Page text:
Spend time now for a glorious garden all year!
The hustle and bustle of the holidays is almost over and it’s time to get back in the garden for some much needed peace and re-connection to nature! January is supposed to be a wet one this year with El Nino rains predicted, but on those dry days, get out in the garden. Time spent now will pay off later in the year with a healthy, pest and disease resistant, and of course, gloriously beautiful garden. Here are my top 5 garden tips to get your garden off to a great start in 2016.
1. Plant Natives and Water Thrifty Plants Now
Although El Nino rains are forecast for this winter, they will not necessarily bring an end to our multi year drought. Water thrifty landscapes can be colorful and just as beautiful as more water hungry plant palettes. Winter is a great time to plant natives and other water thrifty plants. Winter rains and months of moderate temperatures will help them settle in before the heat of summer (and their sometimes dormant stage) arrives. If you are not converting your entire landscape to drought tolerant plants, be sure to group plants by their water needs. For water thrifty plant selections, photos of drought tolerant landscapes. and links to numerous resources, visit the Metropolitan Water District of Southern California’s website, bewaterwise.com.
2. Dormant Spray
Deciduous fruit trees (apples, peaches, apricots, plums, etc.) and roses will be much less disease and pest prone if sprayed with a dormant spray in January. What is a dormant spray? It is a spray using horticultural oil or a fungicide that is applied when plants are ‘dormant’, or in a non-active growth stage often exhibited by the loss of their leaves. Granted, in southern California, we often do not have much of a dormant stage given our moderate temperatures. We force dormancy of roses, for instance, by pruning them in January. After pruning, or after deciduous fruit trees drop their leaves, spraying with a horticultural oil or a fungicide spray reduces pests and diseases. A horticultural oil works by smothering over wintering pests such as scales. Fungicide sprays reduce the occurrence of fungal diseases such as rust, black spot, and powdery mildew. Both horticultural oils and fungicide sprays can be found at local nurseries. A certified nurseryman can help you choose the right product for your specific plants or read the University of California Cooperative Extension article ‘What are Dormant Sprays’.
If you only have time to do one of these top 5 garden tips, my vote is to apply mulch. It has multiple benefits for your garden. What is mulch? It is a layer of material placed on top of the soil. Mulch can be shredded bark, compost, straw, even shredded newspaper. In desert landscapes, gravel is sometimes used as mulch, but for most plants this heats up the soil too much. What does mulch do? Most importantly as we try to water less, it conserves moisture in the soil by providing an insulating layer on the soil surface to slow evaporation. Secondly, that insulating layer also regulates soil temperature so that soil is slower to heat up and cool down which is less stressful to plants. Another benefit of mulch, probably my personal favorite, is that it suppresses weed growth by depriving weed seeds of light so that they don’t germinate. And finally, as mulch decomposes it adds nutrients to the soil and encourages beneficial soil organisms. Use coarse mulch like shredded bark or bark chips around permanent plantings like shrubs and trees as these will decompose slowly and last longer. For areas of frequent planting like vegetable gardens or flower beds, use compost, straw, dry grass clippings, or shredded newspaper. These decompose more quickly adding nutrients to the soil each season.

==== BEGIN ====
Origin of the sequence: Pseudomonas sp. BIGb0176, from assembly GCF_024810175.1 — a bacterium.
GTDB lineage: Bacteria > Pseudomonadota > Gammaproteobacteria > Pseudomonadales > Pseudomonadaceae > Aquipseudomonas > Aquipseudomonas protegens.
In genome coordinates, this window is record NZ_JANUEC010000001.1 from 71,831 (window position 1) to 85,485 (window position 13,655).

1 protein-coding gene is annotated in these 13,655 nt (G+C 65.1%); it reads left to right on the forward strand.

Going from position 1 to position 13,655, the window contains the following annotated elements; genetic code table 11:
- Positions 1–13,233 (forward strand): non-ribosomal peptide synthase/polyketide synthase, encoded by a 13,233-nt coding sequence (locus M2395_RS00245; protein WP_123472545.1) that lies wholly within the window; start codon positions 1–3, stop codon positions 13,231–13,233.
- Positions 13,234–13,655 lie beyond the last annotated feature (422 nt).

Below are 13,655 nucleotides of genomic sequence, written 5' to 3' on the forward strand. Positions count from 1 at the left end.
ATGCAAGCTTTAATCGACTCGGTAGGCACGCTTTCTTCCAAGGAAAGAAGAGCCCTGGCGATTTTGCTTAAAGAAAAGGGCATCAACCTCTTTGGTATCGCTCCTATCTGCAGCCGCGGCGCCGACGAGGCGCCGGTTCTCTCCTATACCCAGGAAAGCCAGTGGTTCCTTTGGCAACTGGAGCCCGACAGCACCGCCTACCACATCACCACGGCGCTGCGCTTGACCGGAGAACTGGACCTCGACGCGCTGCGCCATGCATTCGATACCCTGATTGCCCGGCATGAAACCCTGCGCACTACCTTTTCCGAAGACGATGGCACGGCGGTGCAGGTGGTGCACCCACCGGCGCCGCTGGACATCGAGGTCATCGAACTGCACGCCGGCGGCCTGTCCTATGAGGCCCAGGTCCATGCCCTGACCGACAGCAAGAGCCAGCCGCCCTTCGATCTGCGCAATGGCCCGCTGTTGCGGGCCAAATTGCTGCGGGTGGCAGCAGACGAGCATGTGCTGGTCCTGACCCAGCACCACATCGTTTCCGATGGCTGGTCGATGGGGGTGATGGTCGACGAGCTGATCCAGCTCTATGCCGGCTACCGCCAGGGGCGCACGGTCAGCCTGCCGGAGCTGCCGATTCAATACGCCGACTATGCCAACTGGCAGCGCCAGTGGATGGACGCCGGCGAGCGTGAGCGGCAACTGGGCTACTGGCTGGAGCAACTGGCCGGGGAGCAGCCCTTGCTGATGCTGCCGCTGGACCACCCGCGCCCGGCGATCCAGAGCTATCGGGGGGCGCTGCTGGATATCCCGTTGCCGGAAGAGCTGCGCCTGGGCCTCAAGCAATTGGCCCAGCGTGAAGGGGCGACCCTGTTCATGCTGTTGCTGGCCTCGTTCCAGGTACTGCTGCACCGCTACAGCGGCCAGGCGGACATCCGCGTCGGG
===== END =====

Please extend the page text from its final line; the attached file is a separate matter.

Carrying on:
Spread mulch in a layer 3 – 4 inches thick around your trees and shrubs after you have pruned, cleaned up, and sprayed. Keep mulch 3-6 inches away from tree trunks and main stems of shrubs to prevent disease organisms and too much moisture on these plant parts.
4. Plant Veggies and Fruits
With water becoming an ever more precious (and expensive) resource, why not eat the plants we water? A large garden is not necessary to grow veggies, a few large pots or wine barrels, or a couple of raised garden beds can provide more salad greens than a family can eat! What’s easy? This time of year try lettuces, spinach, arugula, snap peas, carrots, and onions. If you have a little more space, try broccoli, cabbage, beets, or strawberries. See post ‘Plant Veggies in January’ for more details.
5. Control your Controller
Last but not least of the top 5 garden tips, learn to program your automatic sprinkler timer. Although not exactly fun and exciting, it is crucial to having a successful and healthy garden during these times of reduced water allocation and tiered water pricing. On one of the rainy days we are expecting in January, dig out the manual for your sprinkler timer and figure out how to program it. If you are like me, most likely the manual is misfiled somewhere! Thank goodness for the internet, by typing in the manufacturer name and model number, you’ll most likely be able to find an online manual. Or, if you have a gardener, they are usually familiar with most models and can give you a tutorial on how to program it. If you have a great gardener, maybe he/she already takes care of adjusting the timer for you throughout the year. But in my experience, they do not do it often enough to match the water needs of each season. Not sure how long to water? Most water districts now have recommended watering times for each month. Here’s a link to my water district’s recommended watering times by month: ‘The Right Schedule’. At the very least, when it rains, manually switch off your automatic sprinkler timer. There’s nothing worse than seeing sprinklers running while or right after it’s raining!
Happy New Year!